Public Subsidies for Art, Public Art, Censorship of Art



2.      Public subsidies for art as “special interest” funding?

         a.      Some see public funding for arts (NEA, GSA's AIA program) as support for special interests

         b.      $ for a particular small groups concerns rather than funding for broader public interest

3.      Problematic defenses of public funding for art

         a.      Providing pleasure?

                   i.       Defense won't work

                   ii.      Giving people pleasure never a proper function of government

                   iii.     Also much great art is difficult and offensive, not pleasurable

                   iv.     Pleasure defense suggests that public subsidized art should be pleasing and uncontroversial

         b.      Providing entertainment?

                   i.       "We don't support bowling or other forms of public entertainment, why support arts?"

                   ii.      Faulty assumption that the arts are "entertainment"

4.      Art enriches human lives and betters society

                   i.       Proponents of public subsidies for art must show how art enriches lives of those who experience it and how society is better off with art

5.      Other reasons for public subsidies

         a.      W/o public subsidy, art would not disappear, but would be less widely available

         b.      Much art isn't and can't be self-supporting

         c.      Should not leave art production to the free market

         d.      Grants give artists freedom to produce non-commercial art

                   i.       Such art is more challenging and original compared to commercial art which is the lowest common denominator of art



6.      PUBLIC ART

         a.      Public subsidized art commissioned to be placed in public sites

         b.      Often this art defines great cities

7.      Public art is an especially controversial kind of public subsidy of art

         a.      Why?

         b.      Best artists who likely to be commissioned may not be understood or liked by public who view the art

                   i.       Public has little understanding or taste for best art

         c.      Putting art in public places forces it on citizens in a way in which other public subsidies of art do not

                   i.       Not just forcing people to pay for art they may not like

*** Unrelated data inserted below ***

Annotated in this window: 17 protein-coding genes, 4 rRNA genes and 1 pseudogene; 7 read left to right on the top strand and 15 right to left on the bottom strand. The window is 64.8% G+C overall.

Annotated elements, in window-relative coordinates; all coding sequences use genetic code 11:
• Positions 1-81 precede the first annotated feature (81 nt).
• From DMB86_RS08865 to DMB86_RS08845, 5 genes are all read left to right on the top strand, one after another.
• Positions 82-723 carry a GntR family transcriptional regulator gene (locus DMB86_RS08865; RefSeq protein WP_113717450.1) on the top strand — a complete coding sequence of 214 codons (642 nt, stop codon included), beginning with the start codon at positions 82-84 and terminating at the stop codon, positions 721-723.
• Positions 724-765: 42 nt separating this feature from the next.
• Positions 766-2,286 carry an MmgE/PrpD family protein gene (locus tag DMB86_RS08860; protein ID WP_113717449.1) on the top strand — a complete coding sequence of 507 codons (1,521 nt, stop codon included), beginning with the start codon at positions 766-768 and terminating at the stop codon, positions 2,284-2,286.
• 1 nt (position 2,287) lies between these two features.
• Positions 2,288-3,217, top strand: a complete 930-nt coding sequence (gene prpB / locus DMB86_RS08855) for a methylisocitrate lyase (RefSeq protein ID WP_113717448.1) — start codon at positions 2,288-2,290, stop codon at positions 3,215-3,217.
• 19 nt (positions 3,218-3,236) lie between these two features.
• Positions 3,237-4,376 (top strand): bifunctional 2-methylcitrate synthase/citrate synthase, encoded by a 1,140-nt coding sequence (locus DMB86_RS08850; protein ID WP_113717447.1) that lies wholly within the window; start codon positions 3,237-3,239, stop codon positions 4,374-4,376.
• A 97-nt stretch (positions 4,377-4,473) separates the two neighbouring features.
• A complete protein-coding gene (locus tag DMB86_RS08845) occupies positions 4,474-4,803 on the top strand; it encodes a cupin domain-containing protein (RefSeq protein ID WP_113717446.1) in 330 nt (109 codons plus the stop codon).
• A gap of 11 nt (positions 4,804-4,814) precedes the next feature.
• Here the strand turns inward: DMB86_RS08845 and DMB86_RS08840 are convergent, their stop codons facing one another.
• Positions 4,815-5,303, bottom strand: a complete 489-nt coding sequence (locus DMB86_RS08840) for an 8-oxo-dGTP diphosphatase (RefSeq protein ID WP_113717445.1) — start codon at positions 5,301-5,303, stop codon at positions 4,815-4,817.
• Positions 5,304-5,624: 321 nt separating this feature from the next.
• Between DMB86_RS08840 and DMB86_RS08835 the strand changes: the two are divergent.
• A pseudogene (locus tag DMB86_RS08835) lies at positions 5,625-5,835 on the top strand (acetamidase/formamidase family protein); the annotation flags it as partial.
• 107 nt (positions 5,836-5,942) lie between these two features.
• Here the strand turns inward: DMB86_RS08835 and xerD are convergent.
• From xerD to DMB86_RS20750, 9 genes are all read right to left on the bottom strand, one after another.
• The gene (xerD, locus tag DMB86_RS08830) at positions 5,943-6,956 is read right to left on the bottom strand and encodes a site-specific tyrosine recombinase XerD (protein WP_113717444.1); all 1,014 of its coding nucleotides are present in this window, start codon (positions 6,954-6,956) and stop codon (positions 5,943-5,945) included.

ii.      But forcing them to view it as well

         d.      Need especially stringent guidelines for this sort of public subsidy

8.      We might be willing to fund some art that we wouldn't want to fund as public art

         a.      Movies that should not be public (children should not see)

9.      Is public art a failure if it is widely disliked by community in which it exists?

         a.      Yes if the goal of public art is to satisfy public taste.

         b.      If being disliked constitutes a failure, this is not necessarily an artistic or aesthetic one as public may have bad taste

10.    Goal of public art?

         a.      Should the goal of public art be to satisfy public taste or should public art be taken as an opportunity to educate and shape public taste?

         b.      Work can be responsive to the public by making demands on it and this is at least as responsive as a work that is to the public's liking



12.    What is censorship?

         a.      Clear cases of censorship?

         b.      Was removal of TA censorship? (Horowitz says yes.)

         c.      Was NY city Mayor’s attempt to shut down the Brooklyn museum censorship?

13.    Is censorship always unacceptable?

         a.      View difficult to defend:

                   i.       Shouting obscenities using a loudspeaker, billboards depicting sexual practices, and so on

                   ii.      Doesn’t the public/government have a right to censor art that it pays for and puts on its property?

14.    Is it plausible to be in favor of public funding of all art, no matter how controversial?

         a.      Mapplethorpe’s homo-erotic art

15.    Should government (e.g., NEA) give art grants without political considerations or political appointees evaluating their appropriateness?

         a.      NEA civil servants turning down some grants that had been approved by panels of outside experts (artists in the field)

Study Questions


1.      What is censorship? Is it ever permissible to censor art? Why or why not?

2.      Should there be public subsidies for art? Why or why not? Make sure you consider strong reasons on each side of this debate.

3.      Why is public art a more controversial type of publicly supported art that are other types of publicly subsidized art?